Histamine is an organic nitrogen compound involved in local immune responses as well as regulating physiological function in the gut and acting as a neurotransmitter. Histamine triggers the inflammatory response. As part of an immune response to foreign pathogens, histamine is produced by basophils and by mast cells found in nearby connective tissues. Histamine increases the permeability of the capillaries to white blood cells and some proteins, to allow them to engage pathogens in the infected tissues.
from the Department of Biology, Davidson College
The release of histamine (hist = because it’s made up of histidine residues, amine = because it’s a vasoactive amine) causes several allergic symptoms. 1) It contributes to an inflammatory response. 2) It causes constriction of smooth muscle.
Histamine can cause inflammation directly as well as indirectly. Upon release of histamine by an antigen activated mast cell, permeability of vessels near the site is increased. Thus, blood fluids (including leukocytes, which participate in immune responses) enter the area causing swelling. This is accomplished due to histamine’s ability to induce phosphorylation of an intercellular adhesion protein (called (VE)-cadherin) found on vascular endothelial cells (Andriopoulou et al 1999). That is why histamine is known as being vasoactive. Gaps between the cells in vascular tissue are created by this phosphorylation, allowing blood fluids to seep out into extracellular space. Indirectly, histamine contributes to inflammation by affecting the functions of other leukocytes in the area. It has been suggested by Marone et al that histamine release triggers the release of cytokines and inflammatory mediator by some neighboring leukocytes (1999). These chemicals in turn increases the inflammatory response.
from Allergy UK
We all have an enzyme (diamine oxidase) which breaks down any histamine that we absorb from a histamine-containing food. When we eat a food which contains histamine it does not affect us. However, some people have a low level of this enzyme. When they eat too many histamine-rich foods they may suffer ‘allergy-like’ symptoms such as headaches, rashes, itching, diarrhoea, and vomiting or abdominal pain. This is called histamine intolerance.
from Healthy Pixels
I am astounded at how many of us unknowingly suffer from excess histamine. Some of us itch or sneeze while others get headaches, migraines, joint pain, or nausea – within minutes or several hours after exposure! Our “histamine bucket” fills up based on factors such as genetics, allergies, medication, diet, environment, nutritional deficiencies, intestinal damage, and UV exposure. When our body cannot break down excess histamine, we suffer with histamine intolerance and increased inflammation. When we realize what is really happening, we can better prevent and treat this misunderstood condition!
Histamine and its receptors are constantly engaged in a vital balancing act, preventing excessive inflammation while promoting homeostasis and healing. A variety of inflammatory diseases involve histamine activity.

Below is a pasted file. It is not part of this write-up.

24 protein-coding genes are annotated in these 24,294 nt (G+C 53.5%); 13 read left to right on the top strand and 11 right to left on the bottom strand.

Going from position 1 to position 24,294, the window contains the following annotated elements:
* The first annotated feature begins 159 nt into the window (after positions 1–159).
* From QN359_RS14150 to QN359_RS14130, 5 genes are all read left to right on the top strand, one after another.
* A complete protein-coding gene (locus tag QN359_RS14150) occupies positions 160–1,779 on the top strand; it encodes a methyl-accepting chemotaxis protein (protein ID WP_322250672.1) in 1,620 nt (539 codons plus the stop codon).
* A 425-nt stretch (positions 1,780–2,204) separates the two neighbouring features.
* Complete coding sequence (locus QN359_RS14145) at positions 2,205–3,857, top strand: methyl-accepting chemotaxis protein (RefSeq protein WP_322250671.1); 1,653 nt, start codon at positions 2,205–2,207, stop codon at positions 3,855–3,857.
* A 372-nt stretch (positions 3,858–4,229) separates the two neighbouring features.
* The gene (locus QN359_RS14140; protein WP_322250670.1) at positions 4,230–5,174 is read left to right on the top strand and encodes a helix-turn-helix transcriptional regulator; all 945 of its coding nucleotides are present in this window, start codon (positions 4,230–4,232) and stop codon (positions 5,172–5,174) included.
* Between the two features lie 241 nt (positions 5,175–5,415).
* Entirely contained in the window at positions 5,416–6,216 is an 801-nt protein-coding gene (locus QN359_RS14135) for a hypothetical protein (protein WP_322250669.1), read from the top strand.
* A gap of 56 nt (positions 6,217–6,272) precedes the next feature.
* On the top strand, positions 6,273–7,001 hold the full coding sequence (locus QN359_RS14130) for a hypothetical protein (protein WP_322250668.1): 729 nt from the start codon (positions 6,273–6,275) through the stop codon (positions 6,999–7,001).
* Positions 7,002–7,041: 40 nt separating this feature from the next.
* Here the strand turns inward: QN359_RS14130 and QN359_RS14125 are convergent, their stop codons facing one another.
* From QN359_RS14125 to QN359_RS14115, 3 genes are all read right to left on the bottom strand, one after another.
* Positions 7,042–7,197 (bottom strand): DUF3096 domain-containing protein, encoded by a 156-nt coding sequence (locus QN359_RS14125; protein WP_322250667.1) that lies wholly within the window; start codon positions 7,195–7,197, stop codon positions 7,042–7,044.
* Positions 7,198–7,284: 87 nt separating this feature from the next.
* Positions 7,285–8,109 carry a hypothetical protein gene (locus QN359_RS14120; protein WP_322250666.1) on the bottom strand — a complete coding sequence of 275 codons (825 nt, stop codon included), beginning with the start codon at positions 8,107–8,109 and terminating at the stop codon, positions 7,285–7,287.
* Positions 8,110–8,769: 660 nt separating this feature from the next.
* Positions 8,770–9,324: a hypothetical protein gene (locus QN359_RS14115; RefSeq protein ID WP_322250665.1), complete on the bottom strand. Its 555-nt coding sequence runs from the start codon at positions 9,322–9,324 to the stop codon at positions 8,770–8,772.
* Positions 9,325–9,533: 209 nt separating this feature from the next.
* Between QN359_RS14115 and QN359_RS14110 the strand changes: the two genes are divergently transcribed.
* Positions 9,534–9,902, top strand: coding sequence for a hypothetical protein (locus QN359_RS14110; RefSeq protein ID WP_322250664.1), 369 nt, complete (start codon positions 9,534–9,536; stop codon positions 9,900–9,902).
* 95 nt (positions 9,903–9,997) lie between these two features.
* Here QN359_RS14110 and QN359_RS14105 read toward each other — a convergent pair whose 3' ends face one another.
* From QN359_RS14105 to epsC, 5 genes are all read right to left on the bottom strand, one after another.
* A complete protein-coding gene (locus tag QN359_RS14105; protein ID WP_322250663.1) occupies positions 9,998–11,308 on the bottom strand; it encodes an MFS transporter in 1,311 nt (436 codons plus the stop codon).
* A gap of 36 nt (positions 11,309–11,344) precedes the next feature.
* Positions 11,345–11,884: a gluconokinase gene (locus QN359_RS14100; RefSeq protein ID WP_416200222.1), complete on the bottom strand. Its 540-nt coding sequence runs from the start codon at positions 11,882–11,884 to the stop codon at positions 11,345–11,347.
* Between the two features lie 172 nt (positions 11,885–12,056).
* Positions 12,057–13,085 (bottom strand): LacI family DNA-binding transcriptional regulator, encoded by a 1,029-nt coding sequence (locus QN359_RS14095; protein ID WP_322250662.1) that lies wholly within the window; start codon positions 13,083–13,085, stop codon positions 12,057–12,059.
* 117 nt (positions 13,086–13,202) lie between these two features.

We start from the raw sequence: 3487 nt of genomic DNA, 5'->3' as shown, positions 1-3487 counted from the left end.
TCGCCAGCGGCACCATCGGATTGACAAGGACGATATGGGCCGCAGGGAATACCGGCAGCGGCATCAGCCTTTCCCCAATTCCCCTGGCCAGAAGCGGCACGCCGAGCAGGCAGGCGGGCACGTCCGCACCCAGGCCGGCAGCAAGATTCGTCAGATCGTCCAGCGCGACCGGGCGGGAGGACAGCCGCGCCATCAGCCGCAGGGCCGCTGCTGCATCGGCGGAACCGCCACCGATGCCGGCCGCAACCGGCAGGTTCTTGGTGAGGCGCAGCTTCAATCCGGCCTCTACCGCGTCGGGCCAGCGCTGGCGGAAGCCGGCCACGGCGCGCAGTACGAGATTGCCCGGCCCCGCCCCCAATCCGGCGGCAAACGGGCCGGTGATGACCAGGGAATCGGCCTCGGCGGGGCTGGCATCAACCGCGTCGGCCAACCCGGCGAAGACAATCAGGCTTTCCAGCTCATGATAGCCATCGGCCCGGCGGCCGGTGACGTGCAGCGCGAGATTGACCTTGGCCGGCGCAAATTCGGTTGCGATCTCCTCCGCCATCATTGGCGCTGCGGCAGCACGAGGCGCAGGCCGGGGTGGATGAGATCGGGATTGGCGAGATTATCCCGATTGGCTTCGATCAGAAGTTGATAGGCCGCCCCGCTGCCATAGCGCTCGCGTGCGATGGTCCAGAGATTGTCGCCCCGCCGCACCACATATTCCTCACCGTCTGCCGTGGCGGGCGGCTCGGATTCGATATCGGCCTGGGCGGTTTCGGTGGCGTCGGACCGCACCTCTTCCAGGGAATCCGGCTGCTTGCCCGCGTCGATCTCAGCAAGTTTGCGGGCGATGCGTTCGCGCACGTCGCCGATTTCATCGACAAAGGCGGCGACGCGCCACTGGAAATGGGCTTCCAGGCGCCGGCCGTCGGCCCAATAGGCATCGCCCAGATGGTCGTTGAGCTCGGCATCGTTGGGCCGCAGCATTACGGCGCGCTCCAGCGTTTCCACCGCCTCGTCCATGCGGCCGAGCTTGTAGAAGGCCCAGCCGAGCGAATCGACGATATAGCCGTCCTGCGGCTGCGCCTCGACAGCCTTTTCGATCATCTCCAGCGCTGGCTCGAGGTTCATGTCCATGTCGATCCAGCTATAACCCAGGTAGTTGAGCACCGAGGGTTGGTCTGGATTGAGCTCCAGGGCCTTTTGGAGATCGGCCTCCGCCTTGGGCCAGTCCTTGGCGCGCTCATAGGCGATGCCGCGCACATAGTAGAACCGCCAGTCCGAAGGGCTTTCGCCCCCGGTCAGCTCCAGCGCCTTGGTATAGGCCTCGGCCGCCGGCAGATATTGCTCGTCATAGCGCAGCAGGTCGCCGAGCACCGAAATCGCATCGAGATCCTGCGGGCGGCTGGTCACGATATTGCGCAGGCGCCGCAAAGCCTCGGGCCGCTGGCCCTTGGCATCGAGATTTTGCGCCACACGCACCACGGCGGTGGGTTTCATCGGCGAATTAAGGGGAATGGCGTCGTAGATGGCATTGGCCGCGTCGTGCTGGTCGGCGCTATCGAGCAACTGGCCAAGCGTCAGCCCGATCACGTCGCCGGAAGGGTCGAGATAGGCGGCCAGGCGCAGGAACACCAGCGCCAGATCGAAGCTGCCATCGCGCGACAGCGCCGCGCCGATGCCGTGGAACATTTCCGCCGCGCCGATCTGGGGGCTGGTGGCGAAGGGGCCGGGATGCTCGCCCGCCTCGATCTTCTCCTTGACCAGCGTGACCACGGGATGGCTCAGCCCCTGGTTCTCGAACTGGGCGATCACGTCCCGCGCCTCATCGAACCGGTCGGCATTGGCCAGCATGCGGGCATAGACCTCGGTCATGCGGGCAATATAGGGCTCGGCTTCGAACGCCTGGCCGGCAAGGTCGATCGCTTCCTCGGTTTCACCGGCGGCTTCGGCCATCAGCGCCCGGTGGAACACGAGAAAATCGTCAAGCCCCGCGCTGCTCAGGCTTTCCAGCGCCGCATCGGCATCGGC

Most of us know histamines through antihistamine drugs that relieve our suffering from allergies to pollen, insect bites, and even foods. Histamine is naturally produced in our body by mast cells or white blood cells, and it performs different functions by binding with histamine receptors. Depending upon their location, histamine receptors control very different body functions.
So why haven’t we heard about this?
Histamine intolerance is hugely underestimated in the population. Most people respond to symptoms of histamine intolerance with an aspirin, antacid, or other quick-fix pill that does not address the root problem. Sometimes histamine levels are raised due to allergy, but histamine intolerance is not a true allergy and it won’t show up on allergy tests.
Unlike allergy testing, confirming a serious histamine intolerance isn’t easy or profitable for doctors. An elaborate study discovered that “histamine-intolerant subjects reacted with different organs on different occasions.” Each person has a unique set of symptoms that may not always recur in the same location or intensity. The only true test for histamine intolerance requires a strict histamine-free diet followed by a double-blind food challenge. With a true diagnosis, the standard treatment is even more dismal – a low-histamine diet for life. But don’t give up yet!
WHAT CAUSES HISTAMINE LEVELS TO RISE?
Reduced or Inhibited Enzymes
One of the more common reasons we suffer from histamine intolerance is the lack of enzymes diamine oxidase (DAO) and histamine-N-methyl transferase (HNMT). These enzymes break down histamine and keep it in check. DAO and HNMT levels may be genetically low in some individuals, blocked by drugs, or reduced from intestinal damage or diseases such as celiac. Caffeine also inhibits DAO.
Many factors affect the body’s histamine levels, and there are ways we can help reduce the load. Our exposure to allergens, diet, drug use, temperature, hormones, and nutritional deficiencies dramatically impact our histamine levels throughout the day. Imagine your histamine as a “bucket” that fills up and only reveals symptoms after overflowing.
Large amounts of histamine are promptly released when we are exposed to our allergens, and the most common allergens include mold, dust mites, animal dander, pollen, medications, insect stings, latex, and food. Interestingly, scientists are beginning to suspect that these allergies have developed in order to protect us from environmental toxins. It is important to avoid exposure to known or suspected allergies, especially when histamine levels are a potential problem. Get tested and avoid the triggers to start emptying the bucket!